Kevin Dorsch - Golf Channel Academy with David Impastato
I have been in the golf industry for over 20 years. My expertise can help you with all aspects of your game. I specialize in helping players of all levels experience a holistic approach to improving their golf game. Through analysis of your fitness level, golf swing dynamics, ball flight, short game, putting, and mental game. I will show you your strengths and weaknesses and use that information to create a personalized program to reach your goals, stay motivated, and commit to the process of improvement. I am not a “style” based teacher. I have studied and been a student of many different philosophies over the years. I believe that everyone is different and there is a style that can work for each individual based on their body type, swing type, eye dominance, physical and mental abilities.
The Club at Gateway is a world class facility. Our Golf Channel Academy Learning Center is a great place to train and is open to the public even though the club is private.
How old were you when you got started in golf and what eventually pulled you into becoming a golf professional?
I was 23 when I took up the game. I was hooked from the start and knew this was what I wanted to pursue as a career. I gave up a career in Electronics Engineering to start my first job managing a driving range part time and Starter/Ranger at a local course in Hollywood, Florida part time. After a short time I got a full time job at Miami Shores Country Club and the rest is history.
How do you stay current with the latest developments in teaching methods?
To stay current, I spend a lot of my spare time on teaching forums, online education, the PGA Merchandise Show, watching videos on YouTube, reading books, and talking to great teachers about their methodology.
What are 2 trends in golf that you’re excited about?
I am excited about the trend of professional golfers becoming world class athletes and changing the scope of the game. Also how I see an upturn in the growth of women’s and junior golf in my area.
Do you specialize in teaching any facets of the game?
I would have to say no, I don’t specialize in teaching a specific facet of the game. I have a passion for it all.
If I had to say what is my favorite things to teach, it would have to be the short game. I love spending time being creative and learning new ways to get up and down so I can pass it on to my students.
What sets you apart from other golf professionals?
I have the ability to see things with the naked eye in almost a slow motion kind of way. I still use video, but mostly to show my students what I see. I definitely use a launch monitor to get the numbers, but seeing ball flight is still much more informative to me as a coach. I learned this from being around a lot of old school coaches that emphasize the importance of having a keen eye and a sharp mind.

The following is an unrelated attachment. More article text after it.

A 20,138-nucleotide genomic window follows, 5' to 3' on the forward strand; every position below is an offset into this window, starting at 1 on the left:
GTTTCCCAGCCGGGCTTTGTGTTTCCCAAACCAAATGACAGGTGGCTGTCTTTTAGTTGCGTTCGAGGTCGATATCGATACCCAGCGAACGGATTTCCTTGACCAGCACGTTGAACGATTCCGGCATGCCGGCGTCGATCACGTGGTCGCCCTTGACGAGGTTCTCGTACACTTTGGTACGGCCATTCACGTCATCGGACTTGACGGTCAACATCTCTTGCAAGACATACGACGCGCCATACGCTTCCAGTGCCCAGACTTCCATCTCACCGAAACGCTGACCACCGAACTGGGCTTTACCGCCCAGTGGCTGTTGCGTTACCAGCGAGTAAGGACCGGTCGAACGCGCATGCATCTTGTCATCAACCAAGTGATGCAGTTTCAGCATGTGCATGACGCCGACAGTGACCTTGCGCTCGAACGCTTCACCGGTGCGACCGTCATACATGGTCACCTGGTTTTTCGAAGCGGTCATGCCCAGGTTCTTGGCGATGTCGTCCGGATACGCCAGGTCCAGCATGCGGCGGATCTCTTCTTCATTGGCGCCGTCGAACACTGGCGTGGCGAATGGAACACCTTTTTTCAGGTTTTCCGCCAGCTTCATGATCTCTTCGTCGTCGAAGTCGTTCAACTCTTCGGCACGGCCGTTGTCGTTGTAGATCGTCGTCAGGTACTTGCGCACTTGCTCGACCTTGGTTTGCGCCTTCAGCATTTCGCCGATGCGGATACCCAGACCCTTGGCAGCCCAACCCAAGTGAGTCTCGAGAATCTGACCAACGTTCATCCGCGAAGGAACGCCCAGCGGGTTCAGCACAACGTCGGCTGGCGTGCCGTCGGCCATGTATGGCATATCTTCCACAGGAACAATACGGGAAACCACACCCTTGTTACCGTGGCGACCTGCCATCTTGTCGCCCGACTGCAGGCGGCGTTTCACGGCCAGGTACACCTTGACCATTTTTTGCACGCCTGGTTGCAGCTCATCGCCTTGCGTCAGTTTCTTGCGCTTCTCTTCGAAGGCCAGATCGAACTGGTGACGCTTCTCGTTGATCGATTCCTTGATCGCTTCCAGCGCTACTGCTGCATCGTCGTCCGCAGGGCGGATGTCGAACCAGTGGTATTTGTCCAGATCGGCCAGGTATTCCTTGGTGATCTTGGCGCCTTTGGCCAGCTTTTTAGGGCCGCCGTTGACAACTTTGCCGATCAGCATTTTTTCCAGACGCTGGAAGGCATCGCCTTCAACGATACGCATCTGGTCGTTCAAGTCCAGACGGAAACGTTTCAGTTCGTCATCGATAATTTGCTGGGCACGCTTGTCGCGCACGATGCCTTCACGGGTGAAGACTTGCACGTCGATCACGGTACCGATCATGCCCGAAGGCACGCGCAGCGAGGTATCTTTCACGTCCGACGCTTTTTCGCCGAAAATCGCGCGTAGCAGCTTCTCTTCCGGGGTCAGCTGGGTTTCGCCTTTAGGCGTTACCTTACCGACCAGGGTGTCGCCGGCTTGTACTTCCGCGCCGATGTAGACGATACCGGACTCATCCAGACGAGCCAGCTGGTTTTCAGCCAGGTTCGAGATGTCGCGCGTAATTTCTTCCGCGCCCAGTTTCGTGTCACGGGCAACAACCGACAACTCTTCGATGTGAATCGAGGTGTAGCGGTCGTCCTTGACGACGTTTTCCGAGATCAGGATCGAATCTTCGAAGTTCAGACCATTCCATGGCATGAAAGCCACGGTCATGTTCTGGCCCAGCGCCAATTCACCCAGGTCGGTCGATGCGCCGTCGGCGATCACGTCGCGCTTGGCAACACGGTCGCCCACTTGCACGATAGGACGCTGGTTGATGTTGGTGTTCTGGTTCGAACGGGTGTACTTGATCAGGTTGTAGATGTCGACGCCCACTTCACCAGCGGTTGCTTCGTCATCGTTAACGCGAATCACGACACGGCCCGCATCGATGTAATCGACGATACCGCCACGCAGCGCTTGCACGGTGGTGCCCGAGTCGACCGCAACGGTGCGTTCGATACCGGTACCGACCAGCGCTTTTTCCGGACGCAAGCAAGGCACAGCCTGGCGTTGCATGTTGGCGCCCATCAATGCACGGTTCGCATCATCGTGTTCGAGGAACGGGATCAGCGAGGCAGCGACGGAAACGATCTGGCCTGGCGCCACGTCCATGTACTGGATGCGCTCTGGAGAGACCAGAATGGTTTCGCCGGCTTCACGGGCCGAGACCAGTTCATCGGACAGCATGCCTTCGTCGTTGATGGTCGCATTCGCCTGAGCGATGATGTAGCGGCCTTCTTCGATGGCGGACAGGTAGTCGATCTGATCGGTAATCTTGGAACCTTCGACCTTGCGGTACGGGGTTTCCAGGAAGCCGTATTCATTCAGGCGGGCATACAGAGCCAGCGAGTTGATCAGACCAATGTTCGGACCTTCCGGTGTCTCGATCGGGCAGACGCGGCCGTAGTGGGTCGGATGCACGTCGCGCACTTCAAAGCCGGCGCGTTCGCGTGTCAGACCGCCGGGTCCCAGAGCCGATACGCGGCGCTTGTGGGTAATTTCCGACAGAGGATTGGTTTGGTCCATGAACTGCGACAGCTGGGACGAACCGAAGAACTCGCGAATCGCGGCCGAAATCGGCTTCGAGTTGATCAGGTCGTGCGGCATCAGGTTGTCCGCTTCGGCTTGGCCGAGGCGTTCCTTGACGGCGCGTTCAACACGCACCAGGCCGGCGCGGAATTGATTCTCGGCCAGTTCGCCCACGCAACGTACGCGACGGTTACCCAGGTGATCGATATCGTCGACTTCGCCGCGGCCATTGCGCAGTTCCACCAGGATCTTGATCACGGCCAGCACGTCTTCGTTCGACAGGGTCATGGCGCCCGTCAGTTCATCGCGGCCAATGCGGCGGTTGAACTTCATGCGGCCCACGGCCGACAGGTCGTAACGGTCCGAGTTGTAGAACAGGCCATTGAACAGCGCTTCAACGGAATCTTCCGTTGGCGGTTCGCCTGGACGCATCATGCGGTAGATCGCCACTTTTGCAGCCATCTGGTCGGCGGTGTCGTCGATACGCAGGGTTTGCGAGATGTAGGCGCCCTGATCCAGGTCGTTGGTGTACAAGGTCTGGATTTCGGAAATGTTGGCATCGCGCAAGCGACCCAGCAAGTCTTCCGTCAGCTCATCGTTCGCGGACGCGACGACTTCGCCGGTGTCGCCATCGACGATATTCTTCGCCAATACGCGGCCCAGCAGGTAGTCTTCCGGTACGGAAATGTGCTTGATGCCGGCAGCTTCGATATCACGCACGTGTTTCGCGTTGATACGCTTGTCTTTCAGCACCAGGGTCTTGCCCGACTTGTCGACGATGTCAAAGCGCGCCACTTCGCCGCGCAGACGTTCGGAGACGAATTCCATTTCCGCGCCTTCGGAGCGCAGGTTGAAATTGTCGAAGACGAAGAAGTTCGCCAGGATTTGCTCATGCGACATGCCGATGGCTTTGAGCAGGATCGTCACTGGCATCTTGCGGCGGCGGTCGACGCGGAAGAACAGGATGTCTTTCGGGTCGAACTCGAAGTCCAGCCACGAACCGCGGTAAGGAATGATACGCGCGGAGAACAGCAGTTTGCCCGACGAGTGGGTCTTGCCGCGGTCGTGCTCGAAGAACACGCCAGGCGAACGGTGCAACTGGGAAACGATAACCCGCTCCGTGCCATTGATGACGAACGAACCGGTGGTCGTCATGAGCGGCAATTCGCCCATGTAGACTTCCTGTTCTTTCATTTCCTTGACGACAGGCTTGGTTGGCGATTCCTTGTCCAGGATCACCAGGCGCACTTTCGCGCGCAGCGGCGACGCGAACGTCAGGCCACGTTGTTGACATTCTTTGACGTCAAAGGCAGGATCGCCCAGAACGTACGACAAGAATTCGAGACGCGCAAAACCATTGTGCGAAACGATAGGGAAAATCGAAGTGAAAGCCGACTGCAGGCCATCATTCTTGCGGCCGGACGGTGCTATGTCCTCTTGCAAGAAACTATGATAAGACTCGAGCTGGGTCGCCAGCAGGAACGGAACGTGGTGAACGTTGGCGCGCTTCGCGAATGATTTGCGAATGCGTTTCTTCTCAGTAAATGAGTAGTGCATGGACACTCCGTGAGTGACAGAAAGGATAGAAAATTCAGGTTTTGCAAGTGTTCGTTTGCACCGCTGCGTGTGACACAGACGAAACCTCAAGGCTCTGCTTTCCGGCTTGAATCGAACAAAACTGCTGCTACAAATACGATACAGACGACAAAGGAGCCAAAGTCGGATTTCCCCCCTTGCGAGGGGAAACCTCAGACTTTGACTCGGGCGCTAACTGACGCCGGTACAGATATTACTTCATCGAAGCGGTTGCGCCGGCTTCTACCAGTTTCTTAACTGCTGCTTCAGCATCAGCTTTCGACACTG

Understanding swing dynamics and how the body works in the golf swing is key to my teaching. I am able to diagnose a lot of problems through a physical assessment test even before I have a student hit a ball! I love when I ask them questions after a screening and they respond with, “Yeah! How’d you know that?! You haven’t even seen me hit a shot yet!”
What’s the most exciting thing on the horizon for you personally or professionally?
I am currently working with a couple of World Long Drive competitors. I can’t wait to see how well they will perform next season after all the work we are doing to improve their efficiency and power. I’ll keep you informed of who they are when they get going next season!
What has been your most challenging experience with a student and how did you handle it? How did you overcome it?
I have had some challenges over the years with players experiencing the yips. I have had a lot of success using a program of over learning without a target to get them to overcome the fear of failure. I change the player’s mental image, including the player’s subconscious self-image to create a confident swing. Over a period of a few weeks, the yips are gone and the player can get back to feeling their shots and scoring better.
Do you actively play competitive golf? Any recent bragworthy performances you’d like to share?
I love to compete but have been sidelined for many years due to injuries. I still try and play a few holes once in a while, but nothing serious. I did shoot a 67 last year at Lost City Golf Club in Atlantis, Florida.
Any advice for someone considering pursuing a career as a golf teaching professional?
If you want to pursue a career as a golf teaching professional, you have to love it. There are a lot of peaks and valleys, meaning good times and bad. The journey is worth it if you don’t mind hard work and making sacrifices along the way. In the end, all the suffering is worth it because the reward is great. The reward I speak of is not money, but the joy of seeing people get excited about improving their golf game and showing their appreciation for all your hard work and dedication. Never give up. Never give in. Fight for your students and keep improving your craft so they see the value in that $125 an hour lesson.